Federal prosecutors say the evidence is overwhelming that the wrong people are behind bars for the 1995 murder of a cab driver. Andrew Siff has more with one of the convicted men from behind the walls of Sing Sing Prison in an NBC 4 New York exclusive.
In a new memo obtained as part of a Dateline-WNBC investigation, federal prosecutors say "highly questionable testimony" led to the conviction of five men for the murder of a Bronx cab driver 17-years ago.
Federal prosecutors also say "the evidence is overwhelming" that the men are innocent.
Eric Glisson, one of the five men convicted for the crime has been saying he was innocent all along.
"I wouldn't believe that I would be convicted of a crime that I didn't do," the 37-year-old said in an exclusive TV interview inside Sing Sing prison. "You're hoping and praying that they will realize their mistake. You're waiting for this guard to come and open up that gate and tell you we made a mistake, and you're free to go home."
Glisson's lawyer, Peter cross, says Glisson's incarceration has been hardest on his teenage daughter.
"She had to go to school and grow up with family and friends thinking maybe her dad's a murderer," Cross said. "He knew he wasn't, but what could he do about it?"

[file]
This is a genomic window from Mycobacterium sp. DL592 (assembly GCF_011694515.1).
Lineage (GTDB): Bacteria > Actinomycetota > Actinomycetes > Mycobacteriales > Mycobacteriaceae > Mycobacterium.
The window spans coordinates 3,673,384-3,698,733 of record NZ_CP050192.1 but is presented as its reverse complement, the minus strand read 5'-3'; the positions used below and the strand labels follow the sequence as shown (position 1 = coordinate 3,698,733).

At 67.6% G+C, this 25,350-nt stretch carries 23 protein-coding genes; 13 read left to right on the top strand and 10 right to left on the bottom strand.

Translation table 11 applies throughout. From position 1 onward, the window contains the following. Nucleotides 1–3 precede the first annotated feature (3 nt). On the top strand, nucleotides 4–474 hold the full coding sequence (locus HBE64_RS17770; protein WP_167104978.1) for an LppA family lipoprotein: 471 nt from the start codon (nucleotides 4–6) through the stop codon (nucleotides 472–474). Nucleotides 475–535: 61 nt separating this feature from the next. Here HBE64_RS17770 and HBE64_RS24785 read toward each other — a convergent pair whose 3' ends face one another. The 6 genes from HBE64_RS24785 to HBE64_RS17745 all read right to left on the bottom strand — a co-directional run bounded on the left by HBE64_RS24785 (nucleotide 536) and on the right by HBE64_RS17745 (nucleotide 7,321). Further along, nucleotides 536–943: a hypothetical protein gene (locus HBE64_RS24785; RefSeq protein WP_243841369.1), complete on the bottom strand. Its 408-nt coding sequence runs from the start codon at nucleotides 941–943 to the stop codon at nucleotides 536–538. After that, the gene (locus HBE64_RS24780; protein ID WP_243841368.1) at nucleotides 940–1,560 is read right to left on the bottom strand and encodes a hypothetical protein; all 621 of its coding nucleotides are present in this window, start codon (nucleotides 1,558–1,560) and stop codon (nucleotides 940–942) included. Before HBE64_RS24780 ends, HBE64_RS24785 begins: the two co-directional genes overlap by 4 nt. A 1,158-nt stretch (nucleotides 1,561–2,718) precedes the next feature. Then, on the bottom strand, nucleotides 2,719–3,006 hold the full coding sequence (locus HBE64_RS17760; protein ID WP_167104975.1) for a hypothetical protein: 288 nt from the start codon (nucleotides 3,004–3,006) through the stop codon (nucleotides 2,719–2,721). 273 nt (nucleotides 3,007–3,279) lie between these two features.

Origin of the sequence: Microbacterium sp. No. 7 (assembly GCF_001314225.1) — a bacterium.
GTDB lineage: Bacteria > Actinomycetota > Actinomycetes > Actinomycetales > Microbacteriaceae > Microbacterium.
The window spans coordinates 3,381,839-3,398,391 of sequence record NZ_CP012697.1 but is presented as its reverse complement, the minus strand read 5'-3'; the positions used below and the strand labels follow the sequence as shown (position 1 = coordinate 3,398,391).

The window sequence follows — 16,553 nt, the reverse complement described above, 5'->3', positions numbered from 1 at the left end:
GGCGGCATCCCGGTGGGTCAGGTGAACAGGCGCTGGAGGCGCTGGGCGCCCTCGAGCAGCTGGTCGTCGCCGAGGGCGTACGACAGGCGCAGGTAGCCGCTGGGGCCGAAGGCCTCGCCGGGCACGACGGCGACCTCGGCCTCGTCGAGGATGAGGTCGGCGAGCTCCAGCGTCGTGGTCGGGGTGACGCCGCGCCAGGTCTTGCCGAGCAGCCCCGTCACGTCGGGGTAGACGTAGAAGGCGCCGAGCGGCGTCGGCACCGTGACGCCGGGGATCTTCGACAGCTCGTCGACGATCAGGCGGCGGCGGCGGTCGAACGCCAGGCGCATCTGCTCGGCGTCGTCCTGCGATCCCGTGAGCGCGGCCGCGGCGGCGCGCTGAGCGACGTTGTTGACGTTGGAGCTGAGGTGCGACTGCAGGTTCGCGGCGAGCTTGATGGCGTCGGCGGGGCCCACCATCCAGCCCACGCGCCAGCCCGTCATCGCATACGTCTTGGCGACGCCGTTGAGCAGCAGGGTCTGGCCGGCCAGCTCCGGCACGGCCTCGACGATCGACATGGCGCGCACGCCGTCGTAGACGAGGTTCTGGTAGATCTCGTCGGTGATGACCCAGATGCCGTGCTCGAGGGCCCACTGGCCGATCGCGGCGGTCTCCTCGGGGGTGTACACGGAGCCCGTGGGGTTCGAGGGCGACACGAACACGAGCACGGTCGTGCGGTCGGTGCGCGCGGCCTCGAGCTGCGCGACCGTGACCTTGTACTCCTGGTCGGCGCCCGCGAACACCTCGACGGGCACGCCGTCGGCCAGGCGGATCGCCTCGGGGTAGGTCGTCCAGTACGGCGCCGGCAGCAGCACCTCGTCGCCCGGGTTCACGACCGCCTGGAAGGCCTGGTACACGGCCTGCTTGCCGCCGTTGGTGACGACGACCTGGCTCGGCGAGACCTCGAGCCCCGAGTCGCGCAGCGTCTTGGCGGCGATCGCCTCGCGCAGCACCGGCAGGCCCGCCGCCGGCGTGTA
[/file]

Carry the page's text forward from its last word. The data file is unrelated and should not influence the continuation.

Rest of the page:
The murder took place in the Soundview section of the Bronx in 1995, a time when crime rates in the city were sky high. Federal prosecutors now believe two gang members are the ones who robbed and shot the driver of the livery cab. Glisson named the two men in a letter he wrote to federal prosecutors earlier this year.
While federal prosectors seem convinced that Glisson has fingered the true killers, the Bronx district attorney's office says questions raised by new evidence in the case remain unresolved.
"We certainly believe that a serious issue like this must be resolved as soon as possible," said a spokesman from the Bronx district attorney's Office.
Still, no timetable has been announced, and Glisson, along with the other four men, must wait to find out if they will ever get their day in court.
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